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If the most handsome batting of the English summer came from Sachin Tendulkar, the most beautiful innings was surely Saeed Anwar 's century at The Oval. After he had scored 74 and 88 in the opening Test at Lord's, England conceived the policy of bowling wide of the left-hander's off stump, to tempt him into impetuosities in the gully area, and it worked on the uneven pitch at Headingley. At The Oval, Anwar moved his front foot and head well across, then his wrists hovered, hawk-like, over the advancing ball, extending further and further as if they were elastic if the ball was slanted ever more away from him, before the bat flowed into a square-drive to the boundary.
England's strategy sped him to his highest Test score of 176. The same line in the one-day international series, to a 6-3 field, did not keep him quiet either: in his three innings he scored 151 runs off 159 balls, his timing rising above a paceless Old Trafford pitch when his equally belligerent partner Aamir Sohail could not get the ball off the patchy square. More conventional bowling methods at the start of the tour were to little avail: he made 219 not out against Glamorgan on his debut here and two more hundreds in his next three first-class games. Although his experience of cricket in England had been limited to a couple of league games in Bristol in 1992, his predisposition to front-foot play enabled him to finish with 1,224 runs at 68.00 to top the Pakistanis' first-class tour averages. His brilliance, and the capable young understudy Shadab Kabir, minimised the effects of the wrist injury to Sohail; and on a personal level he demonstrated, once and for all, that he was not merely a one-day batsman.
Saeed Anwar was born in Karachi on September 6, 1968, and came close to never playing cricket at all. In 1973 his father, an engineer, moved to a job in Teheran, and his family stayed there with him until the beginnings of pre-revolutionary turmoil drove them away in 1977. In that time the boy's only sport was football. When his father took his next job in Saudi Arabia, Anwar returned to Karachi to live with his grandparents.
His father was a talented club cricketer when business allowed. Aged 45, he played in a club match with his son and straight-drove a ball which, his son says, almost cleared two grounds. Anwar thinks he may have inherited some of his wrist-power from his father. He developed it by playing squash (daily) and table tennis; he became a slow left-arm bowler too; and, above all, he practised batting in the garage of his Karachi home. The bowler was not his much younger brother, Javed Anwar, who has played for Lahore Under-19, but often Rashid Latif, Pakistan's future wicket-keeper, who lived nearby. His reflexes were heightened by batting against a tennis ball covered in tape and bowled from 14 or 15 yards.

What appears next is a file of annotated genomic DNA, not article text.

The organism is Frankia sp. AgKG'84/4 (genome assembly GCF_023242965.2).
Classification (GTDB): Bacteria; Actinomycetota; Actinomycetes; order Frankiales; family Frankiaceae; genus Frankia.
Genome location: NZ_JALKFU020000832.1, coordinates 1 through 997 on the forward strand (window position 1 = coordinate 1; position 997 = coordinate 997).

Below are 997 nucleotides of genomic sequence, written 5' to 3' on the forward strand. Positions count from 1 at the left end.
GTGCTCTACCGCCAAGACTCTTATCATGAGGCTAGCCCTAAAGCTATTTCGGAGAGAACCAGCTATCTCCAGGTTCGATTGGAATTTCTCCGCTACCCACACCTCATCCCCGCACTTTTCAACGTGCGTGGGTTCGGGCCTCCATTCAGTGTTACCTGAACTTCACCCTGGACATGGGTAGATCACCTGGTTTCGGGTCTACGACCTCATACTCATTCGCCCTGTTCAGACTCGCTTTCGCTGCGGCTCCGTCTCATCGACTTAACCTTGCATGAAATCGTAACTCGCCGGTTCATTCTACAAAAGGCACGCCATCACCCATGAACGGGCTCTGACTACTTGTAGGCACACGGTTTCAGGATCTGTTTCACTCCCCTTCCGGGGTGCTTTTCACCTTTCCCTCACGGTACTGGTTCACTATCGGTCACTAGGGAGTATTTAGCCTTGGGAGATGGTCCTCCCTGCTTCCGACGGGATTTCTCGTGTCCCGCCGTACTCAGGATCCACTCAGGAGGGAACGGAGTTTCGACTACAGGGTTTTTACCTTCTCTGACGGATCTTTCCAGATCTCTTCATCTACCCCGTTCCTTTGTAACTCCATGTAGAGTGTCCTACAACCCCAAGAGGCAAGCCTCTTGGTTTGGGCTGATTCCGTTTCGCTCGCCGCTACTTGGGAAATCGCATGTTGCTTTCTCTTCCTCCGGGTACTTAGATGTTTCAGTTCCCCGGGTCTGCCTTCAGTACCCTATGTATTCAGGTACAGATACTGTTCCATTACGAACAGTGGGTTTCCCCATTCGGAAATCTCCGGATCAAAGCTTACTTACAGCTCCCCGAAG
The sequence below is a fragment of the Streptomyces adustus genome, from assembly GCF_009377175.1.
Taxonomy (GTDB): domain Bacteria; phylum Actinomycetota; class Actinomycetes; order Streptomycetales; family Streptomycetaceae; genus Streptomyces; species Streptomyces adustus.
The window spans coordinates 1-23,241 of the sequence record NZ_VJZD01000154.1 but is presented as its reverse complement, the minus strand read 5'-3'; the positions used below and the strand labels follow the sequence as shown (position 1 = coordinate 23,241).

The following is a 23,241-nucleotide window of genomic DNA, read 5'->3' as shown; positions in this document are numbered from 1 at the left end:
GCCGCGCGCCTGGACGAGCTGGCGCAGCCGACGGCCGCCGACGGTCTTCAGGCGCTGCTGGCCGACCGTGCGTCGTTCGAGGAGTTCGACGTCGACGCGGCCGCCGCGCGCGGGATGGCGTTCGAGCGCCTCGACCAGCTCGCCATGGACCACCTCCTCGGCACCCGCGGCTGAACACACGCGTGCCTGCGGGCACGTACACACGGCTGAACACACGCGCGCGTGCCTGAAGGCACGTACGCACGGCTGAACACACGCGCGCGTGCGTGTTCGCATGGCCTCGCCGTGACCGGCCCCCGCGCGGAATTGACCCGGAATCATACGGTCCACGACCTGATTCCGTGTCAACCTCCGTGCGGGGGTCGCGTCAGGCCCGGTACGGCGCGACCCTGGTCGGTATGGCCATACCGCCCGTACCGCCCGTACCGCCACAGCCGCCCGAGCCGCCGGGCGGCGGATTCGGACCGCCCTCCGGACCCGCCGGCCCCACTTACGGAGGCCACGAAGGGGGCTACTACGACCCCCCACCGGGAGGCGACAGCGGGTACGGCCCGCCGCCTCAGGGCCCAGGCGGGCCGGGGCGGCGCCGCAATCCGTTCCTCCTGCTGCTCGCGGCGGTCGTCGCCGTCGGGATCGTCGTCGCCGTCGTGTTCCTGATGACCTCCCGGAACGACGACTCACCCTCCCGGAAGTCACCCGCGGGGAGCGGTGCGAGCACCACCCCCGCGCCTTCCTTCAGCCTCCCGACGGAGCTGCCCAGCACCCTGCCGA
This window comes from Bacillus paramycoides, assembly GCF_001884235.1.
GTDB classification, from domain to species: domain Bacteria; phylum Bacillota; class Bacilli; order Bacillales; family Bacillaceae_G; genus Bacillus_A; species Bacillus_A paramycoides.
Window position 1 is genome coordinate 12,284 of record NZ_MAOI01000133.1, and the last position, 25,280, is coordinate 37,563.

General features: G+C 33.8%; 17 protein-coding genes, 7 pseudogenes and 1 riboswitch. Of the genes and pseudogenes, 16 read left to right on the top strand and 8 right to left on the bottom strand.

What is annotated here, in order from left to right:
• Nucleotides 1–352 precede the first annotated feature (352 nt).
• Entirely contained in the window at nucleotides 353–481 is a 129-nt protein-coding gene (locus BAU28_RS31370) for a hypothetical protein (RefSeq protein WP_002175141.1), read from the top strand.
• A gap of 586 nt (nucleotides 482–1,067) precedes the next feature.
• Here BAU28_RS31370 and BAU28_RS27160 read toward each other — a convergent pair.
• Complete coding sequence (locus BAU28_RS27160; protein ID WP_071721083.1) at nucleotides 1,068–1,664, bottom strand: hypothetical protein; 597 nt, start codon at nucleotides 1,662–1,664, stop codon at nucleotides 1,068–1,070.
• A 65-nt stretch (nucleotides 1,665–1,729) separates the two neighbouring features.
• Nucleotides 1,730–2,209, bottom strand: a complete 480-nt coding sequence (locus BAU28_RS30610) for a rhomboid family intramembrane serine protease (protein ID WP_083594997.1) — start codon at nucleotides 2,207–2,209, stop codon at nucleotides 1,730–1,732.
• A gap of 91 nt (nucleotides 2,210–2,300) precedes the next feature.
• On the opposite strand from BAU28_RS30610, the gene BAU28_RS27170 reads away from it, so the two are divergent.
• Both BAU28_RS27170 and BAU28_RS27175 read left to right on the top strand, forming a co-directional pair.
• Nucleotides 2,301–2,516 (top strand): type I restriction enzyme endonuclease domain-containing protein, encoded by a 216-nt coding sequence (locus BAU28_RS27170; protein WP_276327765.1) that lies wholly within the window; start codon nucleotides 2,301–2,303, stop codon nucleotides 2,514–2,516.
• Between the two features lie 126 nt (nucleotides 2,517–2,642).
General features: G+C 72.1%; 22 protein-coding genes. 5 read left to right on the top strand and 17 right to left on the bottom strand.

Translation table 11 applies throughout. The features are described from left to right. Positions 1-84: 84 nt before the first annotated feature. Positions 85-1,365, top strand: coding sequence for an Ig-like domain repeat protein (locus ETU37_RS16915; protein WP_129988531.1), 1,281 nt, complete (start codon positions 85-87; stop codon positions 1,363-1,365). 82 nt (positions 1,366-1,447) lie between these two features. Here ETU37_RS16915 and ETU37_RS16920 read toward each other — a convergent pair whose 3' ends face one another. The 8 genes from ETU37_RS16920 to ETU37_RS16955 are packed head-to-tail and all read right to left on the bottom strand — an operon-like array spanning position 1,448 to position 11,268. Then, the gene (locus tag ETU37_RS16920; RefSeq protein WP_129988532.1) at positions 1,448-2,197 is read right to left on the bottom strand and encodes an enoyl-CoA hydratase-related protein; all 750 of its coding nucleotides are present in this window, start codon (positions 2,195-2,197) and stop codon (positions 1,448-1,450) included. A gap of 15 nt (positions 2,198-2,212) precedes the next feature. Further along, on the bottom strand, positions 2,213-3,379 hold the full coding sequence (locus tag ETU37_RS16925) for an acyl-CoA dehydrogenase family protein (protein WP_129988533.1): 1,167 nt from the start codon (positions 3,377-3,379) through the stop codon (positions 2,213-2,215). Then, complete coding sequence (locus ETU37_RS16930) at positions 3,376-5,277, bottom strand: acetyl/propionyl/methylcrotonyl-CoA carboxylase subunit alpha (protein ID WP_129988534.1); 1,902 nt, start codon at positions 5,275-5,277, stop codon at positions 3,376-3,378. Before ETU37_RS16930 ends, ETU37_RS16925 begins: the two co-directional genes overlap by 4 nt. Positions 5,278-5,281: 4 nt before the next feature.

Anwar attended Malir Cantonment College and progressed into the Malir Gymkhana team during his first year at N. E. D. University in Karachi. Starting his club career as a spinner and No. 9 batsman, he soon moved up to the middle order where his capacity for strokeplay found expression on pitches of matting laid over cement that were quick but straight. He graduated in computer systems engineering and would probably have joined numerous university classmates in going to the United States to do a Masters in networking or systems analysis, but for his cricket.
His rapid run-scoring led to selection against the touring Australians in 1988-89 at Peshawar for the NWFP Governor's XI: batting at No.5 Anwar does not seem to have been overawed as he scored his 127 from 156 balls. He was chosen for the short tour of Australia and New Zealand a few months later and he did make his debut in one-day internationals, but was sent home after one first-class game in Australia as Pakistan needed an opener. He was back on the Test tour of Australia a year later. There was little opportunity in the middle order, but when he was promoted to open halfway through the World Series, he scored 126 off only 99 balls against Sri Lanka. His one-day career was launched.
His beginning in Test matches was stickier: against West Indies at Faisalabad in 1990-91, he bagged a pair as an opener, but it was Curtly Ambrose and Ian Bishop who dismissed him and he can laugh about it in retrospect. The one-day runs continued in profusion, but further Test opportunities did not arise, and the one-day batsman label applied by Pakistan's press and public stuck ever more tightly. It was with some relief that in February 1994, in his third Test, he scored 169 against New Zealand at Wellington. "It was the most thrilling time of my life. I was really happy to have proved all those people wrong."
His tour captain last summer, Wasim Akram, thought that marriage also had a hand in Anwar's maturing as a Test cricketer. He was married in March 1996 to a cousin and doctor, Lubna, who had nursed him through the attack of what might have been malaria or typhoid that led him to miss most of 1995. He was cured only just in time for the last World Cup. It all came together in England last summer, and the only disappointment - other than for England's bowlers - was that a three-Test series was too short for a full appreciation of Test cricket's new delight.
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